Can I Access My Super At 55 And Still Work?

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20 Comments

  1. Mary anne

    Hi my name is mary im 62 and work 3 days aweek can i take a small amount out of my supper which is 98000 at this moment

    Thankyou

    Reply
    • Chris Strano

      Hi Mary,
      If you have had an employment arrangement come to an end after reaching age 60, then you can apply to have full unrestricted access to the level of super you had at that time.
      Alternatively, because you are over your preservation age, you can start a transition to retirement (TTR) pension, which allows you to withdraw up to 10% of your account balance each year – regardless of your employment status.
      I suggest you contact your superannuation provider or contact a financial adviser to discuss your options based on your personal situation.

      Reply
    • Kelly

      Hi can you access your Super via the TTR stream at any time of the year or is it only able to accessed in July?

      Reply
      • Chris Strano

        Hi Kelly, any time of the year is fine. The minimum poension icnome requiirement of 4% will be calculated on a pro-rata basis and the maximum of 10% will remain at 10%, regardless of the time of year.

        Reply
  2. Janelle Begg

    Hi my name is Janelle and I am 57 soon to be 58, I work a couple of days a week. I don’t have a large amount in my super but I am finding it a bit tough, as I have reached preservation age can I apply to have an amount each fortnight directed to me.

    Reply
    • Chris Strano

      Hi Janelle,
      A person is able to access their superannuation if they have reached their superannuation preservation age. Click here to see preservation ages based upon date of birth.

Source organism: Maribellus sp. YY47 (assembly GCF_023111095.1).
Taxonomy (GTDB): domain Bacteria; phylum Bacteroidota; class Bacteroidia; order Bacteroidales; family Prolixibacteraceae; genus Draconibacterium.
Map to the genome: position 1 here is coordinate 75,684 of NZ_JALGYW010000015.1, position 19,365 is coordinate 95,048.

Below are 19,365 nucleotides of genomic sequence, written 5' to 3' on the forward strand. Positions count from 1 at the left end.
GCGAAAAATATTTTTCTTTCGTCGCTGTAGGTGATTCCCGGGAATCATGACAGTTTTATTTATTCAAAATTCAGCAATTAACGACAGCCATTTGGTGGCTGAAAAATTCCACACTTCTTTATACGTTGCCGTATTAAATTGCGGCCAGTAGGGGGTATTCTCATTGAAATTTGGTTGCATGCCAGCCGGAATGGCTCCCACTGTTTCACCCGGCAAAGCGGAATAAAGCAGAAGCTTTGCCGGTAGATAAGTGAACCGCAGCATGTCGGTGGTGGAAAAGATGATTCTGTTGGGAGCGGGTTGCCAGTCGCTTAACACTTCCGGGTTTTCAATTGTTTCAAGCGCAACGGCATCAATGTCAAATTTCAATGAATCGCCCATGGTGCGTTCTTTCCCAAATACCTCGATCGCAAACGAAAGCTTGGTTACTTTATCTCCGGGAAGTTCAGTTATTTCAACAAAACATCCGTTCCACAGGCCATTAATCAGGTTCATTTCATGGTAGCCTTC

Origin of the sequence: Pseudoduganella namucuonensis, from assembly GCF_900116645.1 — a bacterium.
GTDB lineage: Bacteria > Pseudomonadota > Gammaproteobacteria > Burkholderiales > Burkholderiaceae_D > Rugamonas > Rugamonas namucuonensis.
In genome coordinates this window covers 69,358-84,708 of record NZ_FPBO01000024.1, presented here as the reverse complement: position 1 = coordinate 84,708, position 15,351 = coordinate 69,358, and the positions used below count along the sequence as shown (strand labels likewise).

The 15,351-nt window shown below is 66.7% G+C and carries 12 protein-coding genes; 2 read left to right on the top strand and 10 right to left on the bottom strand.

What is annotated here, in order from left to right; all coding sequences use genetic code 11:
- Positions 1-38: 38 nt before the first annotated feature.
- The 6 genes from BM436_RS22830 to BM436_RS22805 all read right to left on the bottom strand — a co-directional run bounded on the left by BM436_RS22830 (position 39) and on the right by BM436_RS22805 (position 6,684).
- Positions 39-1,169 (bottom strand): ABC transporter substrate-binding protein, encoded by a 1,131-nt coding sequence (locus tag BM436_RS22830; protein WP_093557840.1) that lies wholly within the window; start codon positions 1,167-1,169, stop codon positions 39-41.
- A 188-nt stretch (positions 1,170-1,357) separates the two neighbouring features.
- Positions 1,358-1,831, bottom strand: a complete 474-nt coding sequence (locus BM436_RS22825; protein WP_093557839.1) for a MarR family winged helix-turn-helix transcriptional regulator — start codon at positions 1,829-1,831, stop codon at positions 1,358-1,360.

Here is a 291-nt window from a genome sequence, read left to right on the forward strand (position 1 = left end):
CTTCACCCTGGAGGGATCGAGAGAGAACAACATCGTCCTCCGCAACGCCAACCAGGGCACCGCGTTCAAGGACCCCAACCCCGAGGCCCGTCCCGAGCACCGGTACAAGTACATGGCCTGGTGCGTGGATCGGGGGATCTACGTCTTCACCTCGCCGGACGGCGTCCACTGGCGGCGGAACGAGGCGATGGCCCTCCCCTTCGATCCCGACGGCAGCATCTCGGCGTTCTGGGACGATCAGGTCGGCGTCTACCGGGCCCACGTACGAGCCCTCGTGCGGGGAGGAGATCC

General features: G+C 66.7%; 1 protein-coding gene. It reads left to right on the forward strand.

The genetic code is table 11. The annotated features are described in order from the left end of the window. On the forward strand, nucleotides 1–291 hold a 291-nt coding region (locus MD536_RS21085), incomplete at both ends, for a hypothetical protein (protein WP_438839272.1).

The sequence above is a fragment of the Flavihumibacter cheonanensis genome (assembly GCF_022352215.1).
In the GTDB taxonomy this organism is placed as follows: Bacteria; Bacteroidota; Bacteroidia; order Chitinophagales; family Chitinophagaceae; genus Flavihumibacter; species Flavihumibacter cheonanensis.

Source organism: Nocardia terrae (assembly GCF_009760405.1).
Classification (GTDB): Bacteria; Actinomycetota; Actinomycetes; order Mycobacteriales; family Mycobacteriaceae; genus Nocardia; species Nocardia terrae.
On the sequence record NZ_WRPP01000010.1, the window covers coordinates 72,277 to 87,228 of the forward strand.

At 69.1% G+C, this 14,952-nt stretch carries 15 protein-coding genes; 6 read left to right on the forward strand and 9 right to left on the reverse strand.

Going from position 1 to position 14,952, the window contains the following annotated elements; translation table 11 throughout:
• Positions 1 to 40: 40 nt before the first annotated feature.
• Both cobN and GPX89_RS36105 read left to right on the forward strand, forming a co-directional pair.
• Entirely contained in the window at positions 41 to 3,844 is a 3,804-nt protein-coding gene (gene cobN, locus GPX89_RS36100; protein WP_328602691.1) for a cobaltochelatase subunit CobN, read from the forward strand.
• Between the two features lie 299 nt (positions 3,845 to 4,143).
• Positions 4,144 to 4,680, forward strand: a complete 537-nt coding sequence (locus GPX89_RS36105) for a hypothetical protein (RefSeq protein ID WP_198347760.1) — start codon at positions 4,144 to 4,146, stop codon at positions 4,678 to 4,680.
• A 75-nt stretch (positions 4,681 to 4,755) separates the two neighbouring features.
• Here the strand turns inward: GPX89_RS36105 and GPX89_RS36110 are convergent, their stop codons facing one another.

A person who has retired with no intention of ever returning to full-time or part-time work has met a full superannuation condition of release and can have unrestricted access to superannuation savings, after declaring to the trustee of their super fund that such an event has occurred. However, tax may be payable on withdrawals if under age 60.
      If a person has reached their preservation age, but does not intend to permanently retire, they can still access their super via the ‘transition to retirement’ provisions, which allows the member to nominate an income of between 4% and 10% of their account balance each financial year. The frequency options of the payments are determined by the superannuation provider, but are most often monthly.
      Again, tax may be payable. Read here for more about tax on the taxable components.

      Reply
  3. Jennifer soutar

    Hi can you access a lump sum of your super when you turn 60 and are still working

    Reply
    • Chris Strano

      Hi Jennifer, under normal circumstances, you can only access a lump sum under age 65 if you had an employment arrangement come to an end when you were over age 60 (even if you returned to a new job after that employment arrangement came to an end). If this has not occured, your only other option is generally to commence a TTR pension, whcih can provide you with up to 10% of your account balance each financial year as pension payments.
      Related Posts:
      Definition of Retirement for Super Purposes
      Can I Make Lump Sum Super Withdrawals?

      Reply
  4. Marie

    Hi,
    I will be 59 in June this year, reached my preservation age of 55 being born before 1st July 1960. I am a single person, work permanent part time, fall into the low income bracket, and don’t have the financial means to purchase a car cash or able to afford to purchase a car under finance. Is there a way for me to withdraw a lump sum from my super to purchase a car which I need to get to work and for general living. I am not in receipt of any Centrelink payments, so how can I do this?
    Thank you

    Reply
    • Chris Strano